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|Title: ||The emergence of design ability : the early years|
|Authors: ||Outterside, Yvonne|
|Issue Date: ||1993|
|Publisher: ||© Loughborough University|
|Citation: ||OUTTERSIDE, Y., 1993. The emergence of design ability : the early years. IDATER 1993 Conference, Loughborough: Loughborough University|
|Abstract: ||Design and technology is about the way in which we shape our world to meet our needs, bearing in mind that we, too are shaped by our environment. It is a relatively new addition to the primary curriculum, but is it new to children? We must all have seen young children creating things that did not exist previously, whether from stones, sticks, sand, paper, playdough or in fact any materials or components that might be to hand, as they shape and create their own models of the world. Through the designerly activities of young children we see our culture made manifest. Children see through the eyes of their culture and exhibit a natural curiosity about cultural meaning, the way things are done, how people behave, what things look like and represent. The aim of my current research is to more clearly understand what constitutes the ability to design, or more correctly abilities, and see how these abilities are displayed in the early years. The focus in this research paper is on perceiving, imaging and modelling:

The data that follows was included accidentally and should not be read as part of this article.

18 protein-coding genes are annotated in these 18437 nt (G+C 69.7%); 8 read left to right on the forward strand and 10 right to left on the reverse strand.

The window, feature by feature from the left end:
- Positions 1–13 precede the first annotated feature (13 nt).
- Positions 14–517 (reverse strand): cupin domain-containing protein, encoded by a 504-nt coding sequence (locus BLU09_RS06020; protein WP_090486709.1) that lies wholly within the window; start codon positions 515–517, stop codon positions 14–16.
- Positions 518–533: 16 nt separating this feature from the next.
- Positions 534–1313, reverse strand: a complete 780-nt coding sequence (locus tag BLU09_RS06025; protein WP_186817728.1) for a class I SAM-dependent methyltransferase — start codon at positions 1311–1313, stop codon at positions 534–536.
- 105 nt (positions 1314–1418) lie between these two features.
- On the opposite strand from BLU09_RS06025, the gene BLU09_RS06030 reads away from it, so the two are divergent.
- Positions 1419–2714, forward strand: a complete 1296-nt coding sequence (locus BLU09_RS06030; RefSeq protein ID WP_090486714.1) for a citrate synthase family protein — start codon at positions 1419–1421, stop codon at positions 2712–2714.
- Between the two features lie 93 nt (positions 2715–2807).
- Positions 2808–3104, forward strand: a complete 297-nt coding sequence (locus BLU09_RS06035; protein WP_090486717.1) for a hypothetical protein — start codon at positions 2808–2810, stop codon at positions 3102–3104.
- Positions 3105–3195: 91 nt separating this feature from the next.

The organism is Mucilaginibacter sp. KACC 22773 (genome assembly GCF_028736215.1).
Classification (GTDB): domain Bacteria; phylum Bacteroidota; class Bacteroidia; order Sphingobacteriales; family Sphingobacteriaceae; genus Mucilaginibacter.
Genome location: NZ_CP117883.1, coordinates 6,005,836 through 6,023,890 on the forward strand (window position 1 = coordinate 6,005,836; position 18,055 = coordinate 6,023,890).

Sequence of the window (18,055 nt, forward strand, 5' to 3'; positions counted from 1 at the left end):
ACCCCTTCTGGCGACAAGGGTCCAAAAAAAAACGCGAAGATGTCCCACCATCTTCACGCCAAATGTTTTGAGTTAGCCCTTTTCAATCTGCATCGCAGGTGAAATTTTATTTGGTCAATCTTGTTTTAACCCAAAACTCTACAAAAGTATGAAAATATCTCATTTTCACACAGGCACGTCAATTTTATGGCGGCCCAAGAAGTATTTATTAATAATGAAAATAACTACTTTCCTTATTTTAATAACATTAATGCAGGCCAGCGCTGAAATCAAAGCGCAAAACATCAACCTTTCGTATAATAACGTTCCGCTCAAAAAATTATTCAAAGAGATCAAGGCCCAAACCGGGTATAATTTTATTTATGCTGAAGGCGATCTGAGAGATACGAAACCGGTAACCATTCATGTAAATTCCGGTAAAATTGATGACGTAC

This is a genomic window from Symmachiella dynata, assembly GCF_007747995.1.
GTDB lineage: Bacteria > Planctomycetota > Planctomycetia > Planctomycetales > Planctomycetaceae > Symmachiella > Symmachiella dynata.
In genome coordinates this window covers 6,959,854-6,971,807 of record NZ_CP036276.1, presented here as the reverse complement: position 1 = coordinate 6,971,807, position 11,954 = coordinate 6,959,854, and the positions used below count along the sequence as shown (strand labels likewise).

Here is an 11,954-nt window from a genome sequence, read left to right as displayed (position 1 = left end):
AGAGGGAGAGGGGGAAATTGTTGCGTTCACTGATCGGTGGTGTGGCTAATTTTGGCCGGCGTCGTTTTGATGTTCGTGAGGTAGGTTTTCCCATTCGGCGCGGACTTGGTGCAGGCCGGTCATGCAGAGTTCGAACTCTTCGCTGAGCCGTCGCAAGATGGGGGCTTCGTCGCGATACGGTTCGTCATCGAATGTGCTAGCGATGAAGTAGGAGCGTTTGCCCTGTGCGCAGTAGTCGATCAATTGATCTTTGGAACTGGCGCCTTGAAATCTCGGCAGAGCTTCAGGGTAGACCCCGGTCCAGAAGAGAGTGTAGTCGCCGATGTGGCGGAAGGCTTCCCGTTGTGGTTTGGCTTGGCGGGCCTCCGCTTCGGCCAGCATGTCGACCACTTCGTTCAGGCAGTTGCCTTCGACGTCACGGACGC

Perceiving - learning to see ordinary things and exercise the skill of seeing, for how can we perceive what might be if we cannot perceive what is?
Imaging - 'seeing in our mind's eye' i) what is (but is not before us at the time); ii) what was; iii) what might be.
Modelling - using symbols to represent things, making one thing stand for another.
The following research forms part of a much larger case study undertaken with Joe, who at the outset was 2 years 6 months and is now 4 years old.|
|Description: ||This is a conference paper.|
|Appears in Collections:||IDATER Archive|
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